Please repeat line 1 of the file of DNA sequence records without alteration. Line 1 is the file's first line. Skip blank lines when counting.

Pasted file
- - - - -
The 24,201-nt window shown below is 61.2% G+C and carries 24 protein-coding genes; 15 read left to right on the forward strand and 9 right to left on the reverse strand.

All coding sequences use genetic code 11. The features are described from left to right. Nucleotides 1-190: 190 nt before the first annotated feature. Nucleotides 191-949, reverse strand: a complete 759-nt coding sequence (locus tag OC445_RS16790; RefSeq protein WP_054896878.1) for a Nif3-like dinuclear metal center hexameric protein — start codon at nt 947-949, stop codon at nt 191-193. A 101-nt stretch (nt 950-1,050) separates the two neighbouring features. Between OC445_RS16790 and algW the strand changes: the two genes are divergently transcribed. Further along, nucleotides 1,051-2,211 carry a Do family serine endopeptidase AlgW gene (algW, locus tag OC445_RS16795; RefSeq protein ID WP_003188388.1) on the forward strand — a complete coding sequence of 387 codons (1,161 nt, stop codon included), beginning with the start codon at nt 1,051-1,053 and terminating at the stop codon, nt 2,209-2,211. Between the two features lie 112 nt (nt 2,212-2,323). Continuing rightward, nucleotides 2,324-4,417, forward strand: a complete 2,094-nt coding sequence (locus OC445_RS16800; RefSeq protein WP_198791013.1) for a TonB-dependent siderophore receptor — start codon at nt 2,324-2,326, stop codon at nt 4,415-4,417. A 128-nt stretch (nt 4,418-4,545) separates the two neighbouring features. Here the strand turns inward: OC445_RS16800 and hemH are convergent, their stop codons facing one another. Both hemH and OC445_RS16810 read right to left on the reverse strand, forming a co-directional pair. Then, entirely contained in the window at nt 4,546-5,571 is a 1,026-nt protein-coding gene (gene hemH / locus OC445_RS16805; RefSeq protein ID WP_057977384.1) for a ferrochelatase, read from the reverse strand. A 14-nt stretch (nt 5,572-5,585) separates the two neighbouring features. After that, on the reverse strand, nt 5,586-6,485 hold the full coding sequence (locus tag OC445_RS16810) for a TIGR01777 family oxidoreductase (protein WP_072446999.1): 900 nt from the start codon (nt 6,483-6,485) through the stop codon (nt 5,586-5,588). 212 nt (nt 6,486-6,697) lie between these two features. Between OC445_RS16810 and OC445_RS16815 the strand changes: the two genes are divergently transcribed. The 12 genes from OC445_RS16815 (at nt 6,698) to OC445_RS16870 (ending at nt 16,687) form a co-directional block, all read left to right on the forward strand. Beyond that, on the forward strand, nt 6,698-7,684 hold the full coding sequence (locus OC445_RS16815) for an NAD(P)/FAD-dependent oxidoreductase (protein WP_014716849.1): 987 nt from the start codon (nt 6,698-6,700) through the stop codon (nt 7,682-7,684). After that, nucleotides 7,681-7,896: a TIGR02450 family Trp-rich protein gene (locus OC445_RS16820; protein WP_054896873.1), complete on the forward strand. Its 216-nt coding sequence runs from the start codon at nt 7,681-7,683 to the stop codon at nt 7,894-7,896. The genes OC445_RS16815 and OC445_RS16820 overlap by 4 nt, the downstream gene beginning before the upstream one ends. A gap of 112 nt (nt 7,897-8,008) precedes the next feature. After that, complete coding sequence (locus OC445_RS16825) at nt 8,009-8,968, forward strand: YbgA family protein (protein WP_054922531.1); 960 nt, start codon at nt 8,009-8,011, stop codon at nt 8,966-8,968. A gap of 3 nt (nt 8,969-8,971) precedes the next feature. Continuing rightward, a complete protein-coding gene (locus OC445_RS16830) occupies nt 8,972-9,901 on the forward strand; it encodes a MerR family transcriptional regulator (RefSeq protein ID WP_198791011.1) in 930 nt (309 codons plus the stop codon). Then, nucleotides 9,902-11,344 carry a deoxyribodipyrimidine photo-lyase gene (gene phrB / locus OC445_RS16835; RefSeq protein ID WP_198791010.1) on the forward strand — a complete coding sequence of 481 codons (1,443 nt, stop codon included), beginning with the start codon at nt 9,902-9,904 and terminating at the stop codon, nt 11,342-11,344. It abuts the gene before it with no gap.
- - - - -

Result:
The 24,201-nt window shown below is 61.2% G+C and carries 24 protein-coding genes; 15 read left to right on the forward strand and 9 right to left on the reverse strand.